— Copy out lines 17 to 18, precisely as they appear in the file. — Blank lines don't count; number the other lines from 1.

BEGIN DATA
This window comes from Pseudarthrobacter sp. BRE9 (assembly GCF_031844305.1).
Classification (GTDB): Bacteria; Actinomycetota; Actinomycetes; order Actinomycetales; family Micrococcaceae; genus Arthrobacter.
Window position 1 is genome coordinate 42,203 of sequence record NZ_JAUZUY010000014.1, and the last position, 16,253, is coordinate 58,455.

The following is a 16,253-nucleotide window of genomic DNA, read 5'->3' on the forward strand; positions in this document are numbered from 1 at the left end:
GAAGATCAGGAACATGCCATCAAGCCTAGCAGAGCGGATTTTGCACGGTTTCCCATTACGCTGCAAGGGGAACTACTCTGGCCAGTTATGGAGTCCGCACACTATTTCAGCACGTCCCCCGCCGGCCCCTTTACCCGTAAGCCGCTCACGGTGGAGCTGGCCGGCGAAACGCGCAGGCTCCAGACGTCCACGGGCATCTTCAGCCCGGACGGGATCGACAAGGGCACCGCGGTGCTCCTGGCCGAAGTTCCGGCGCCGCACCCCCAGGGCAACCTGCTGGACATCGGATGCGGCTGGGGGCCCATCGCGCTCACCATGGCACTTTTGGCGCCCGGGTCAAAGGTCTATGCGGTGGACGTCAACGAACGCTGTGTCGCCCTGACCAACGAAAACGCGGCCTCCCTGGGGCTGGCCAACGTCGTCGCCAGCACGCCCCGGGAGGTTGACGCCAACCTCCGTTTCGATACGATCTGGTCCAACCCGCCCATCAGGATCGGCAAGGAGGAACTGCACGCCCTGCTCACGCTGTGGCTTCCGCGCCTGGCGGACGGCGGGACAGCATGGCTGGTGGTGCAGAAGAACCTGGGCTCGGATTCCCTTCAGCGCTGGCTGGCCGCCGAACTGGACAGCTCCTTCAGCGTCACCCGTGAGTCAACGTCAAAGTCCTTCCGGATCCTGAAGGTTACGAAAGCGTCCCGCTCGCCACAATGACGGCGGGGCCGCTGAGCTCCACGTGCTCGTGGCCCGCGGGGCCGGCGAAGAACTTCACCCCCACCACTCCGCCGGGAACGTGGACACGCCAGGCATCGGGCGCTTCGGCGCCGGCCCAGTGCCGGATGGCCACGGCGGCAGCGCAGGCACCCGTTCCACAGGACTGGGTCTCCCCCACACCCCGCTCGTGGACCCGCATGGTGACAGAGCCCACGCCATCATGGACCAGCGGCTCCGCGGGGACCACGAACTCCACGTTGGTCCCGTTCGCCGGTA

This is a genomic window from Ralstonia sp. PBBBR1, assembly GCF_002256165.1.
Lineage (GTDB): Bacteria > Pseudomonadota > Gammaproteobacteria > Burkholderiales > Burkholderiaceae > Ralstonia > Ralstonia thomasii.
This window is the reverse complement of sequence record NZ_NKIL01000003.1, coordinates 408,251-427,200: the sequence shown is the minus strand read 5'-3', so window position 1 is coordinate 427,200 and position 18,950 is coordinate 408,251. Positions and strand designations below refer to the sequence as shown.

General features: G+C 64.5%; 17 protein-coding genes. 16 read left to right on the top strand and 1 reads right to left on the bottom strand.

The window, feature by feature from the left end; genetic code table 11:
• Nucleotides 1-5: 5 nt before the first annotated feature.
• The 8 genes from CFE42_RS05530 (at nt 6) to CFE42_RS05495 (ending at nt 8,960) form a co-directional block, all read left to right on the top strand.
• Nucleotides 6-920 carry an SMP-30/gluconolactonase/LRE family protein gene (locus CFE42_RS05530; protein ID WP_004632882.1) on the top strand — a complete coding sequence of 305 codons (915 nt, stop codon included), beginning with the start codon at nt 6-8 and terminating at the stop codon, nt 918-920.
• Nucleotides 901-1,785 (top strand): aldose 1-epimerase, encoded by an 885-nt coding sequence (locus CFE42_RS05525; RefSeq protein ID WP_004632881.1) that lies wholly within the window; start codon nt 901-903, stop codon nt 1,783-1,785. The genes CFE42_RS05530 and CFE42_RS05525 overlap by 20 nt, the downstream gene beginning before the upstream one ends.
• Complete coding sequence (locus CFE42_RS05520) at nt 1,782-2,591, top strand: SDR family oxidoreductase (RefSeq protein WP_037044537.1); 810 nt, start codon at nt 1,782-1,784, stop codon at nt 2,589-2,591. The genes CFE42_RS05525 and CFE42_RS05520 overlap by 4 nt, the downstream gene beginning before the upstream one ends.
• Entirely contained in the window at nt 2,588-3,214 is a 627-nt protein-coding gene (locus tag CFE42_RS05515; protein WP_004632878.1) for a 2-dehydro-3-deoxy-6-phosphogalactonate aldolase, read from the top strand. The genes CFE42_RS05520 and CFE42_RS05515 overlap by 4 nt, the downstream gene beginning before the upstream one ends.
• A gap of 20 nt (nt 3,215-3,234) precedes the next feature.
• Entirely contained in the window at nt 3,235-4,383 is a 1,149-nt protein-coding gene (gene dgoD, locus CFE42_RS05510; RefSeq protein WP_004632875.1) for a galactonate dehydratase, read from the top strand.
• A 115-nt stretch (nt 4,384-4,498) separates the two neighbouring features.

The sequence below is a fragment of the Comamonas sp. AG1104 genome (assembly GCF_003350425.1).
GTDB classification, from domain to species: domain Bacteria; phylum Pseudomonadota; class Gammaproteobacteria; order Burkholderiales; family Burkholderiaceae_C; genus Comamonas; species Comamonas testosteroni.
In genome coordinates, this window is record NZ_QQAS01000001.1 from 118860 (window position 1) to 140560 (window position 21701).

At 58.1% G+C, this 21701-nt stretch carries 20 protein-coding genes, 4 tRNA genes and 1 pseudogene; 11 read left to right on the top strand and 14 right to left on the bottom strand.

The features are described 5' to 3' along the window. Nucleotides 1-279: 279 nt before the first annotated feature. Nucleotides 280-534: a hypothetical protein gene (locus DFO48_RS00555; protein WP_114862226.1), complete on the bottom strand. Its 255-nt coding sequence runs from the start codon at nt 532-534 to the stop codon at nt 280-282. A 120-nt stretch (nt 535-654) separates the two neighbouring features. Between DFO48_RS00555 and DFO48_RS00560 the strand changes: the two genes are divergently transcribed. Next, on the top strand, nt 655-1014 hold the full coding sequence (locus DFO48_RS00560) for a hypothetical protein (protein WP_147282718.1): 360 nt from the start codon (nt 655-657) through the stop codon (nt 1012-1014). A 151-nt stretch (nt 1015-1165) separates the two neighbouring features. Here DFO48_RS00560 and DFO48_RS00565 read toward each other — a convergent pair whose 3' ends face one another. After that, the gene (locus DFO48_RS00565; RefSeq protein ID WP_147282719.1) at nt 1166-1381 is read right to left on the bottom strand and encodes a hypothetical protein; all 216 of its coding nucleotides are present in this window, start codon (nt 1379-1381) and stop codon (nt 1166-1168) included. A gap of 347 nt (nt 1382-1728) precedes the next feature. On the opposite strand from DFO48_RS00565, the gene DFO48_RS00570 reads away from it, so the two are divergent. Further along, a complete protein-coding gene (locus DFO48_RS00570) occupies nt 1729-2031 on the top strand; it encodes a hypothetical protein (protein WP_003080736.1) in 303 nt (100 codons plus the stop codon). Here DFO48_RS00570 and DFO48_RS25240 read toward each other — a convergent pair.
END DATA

• A gap of 20 nt (nt 3,215-3,234) precedes the next feature.
• Entirely contained in the window at nt 3,235-4,383 is a 1,149-nt protein-coding gene (gene dgoD, locus CFE42_RS05510; RefSeq protein WP_004632875.1) for a galactonate dehydratase, read from the top strand.